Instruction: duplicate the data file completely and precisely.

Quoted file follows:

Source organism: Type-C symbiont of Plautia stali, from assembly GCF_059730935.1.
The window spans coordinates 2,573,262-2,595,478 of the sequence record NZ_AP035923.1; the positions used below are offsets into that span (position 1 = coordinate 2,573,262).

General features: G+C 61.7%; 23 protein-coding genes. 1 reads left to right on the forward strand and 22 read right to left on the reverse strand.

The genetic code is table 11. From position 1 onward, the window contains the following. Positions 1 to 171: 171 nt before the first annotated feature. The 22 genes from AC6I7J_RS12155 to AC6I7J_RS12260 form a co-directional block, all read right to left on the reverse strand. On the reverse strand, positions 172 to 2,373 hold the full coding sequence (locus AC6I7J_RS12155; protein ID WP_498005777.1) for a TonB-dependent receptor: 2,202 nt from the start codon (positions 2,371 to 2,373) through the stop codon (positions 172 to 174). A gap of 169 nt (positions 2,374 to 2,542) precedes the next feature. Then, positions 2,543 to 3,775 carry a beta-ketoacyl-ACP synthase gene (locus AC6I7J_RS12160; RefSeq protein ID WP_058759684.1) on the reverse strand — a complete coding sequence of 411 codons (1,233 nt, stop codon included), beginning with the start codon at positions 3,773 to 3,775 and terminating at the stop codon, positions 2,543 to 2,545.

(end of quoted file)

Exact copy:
Source organism: Type-C symbiont of Plautia stali, from assembly GCF_059730935.1.
The window spans coordinates 2,573,262-2,595,478 of the sequence record NZ_AP035923.1; the positions used below are offsets into that span (position 1 = coordinate 2,573,262).

General features: G+C 61.7%; 23 protein-coding genes. 1 reads left to right on the forward strand and 22 read right to left on the reverse strand.

The genetic code is table 11. From position 1 onward, the window contains the following. Positions 1 to 171: 171 nt before the first annotated feature. The 22 genes from AC6I7J_RS12155 to AC6I7J_RS12260 form a co-directional block, all read right to left on the reverse strand. On the reverse strand, positions 172 to 2,373 hold the full coding sequence (locus AC6I7J_RS12155; protein ID WP_498005777.1) for a TonB-dependent receptor: 2,202 nt from the start codon (positions 2,371 to 2,373) through the stop codon (positions 172 to 174). A gap of 169 nt (positions 2,374 to 2,542) precedes the next feature. Then, positions 2,543 to 3,775 carry a beta-ketoacyl-ACP synthase gene (locus AC6I7J_RS12160; RefSeq protein ID WP_058759684.1) on the reverse strand — a complete coding sequence of 411 codons (1,233 nt, stop codon included), beginning with the start codon at positions 3,773 to 3,775 and terminating at the stop codon, positions 2,543 to 2,545.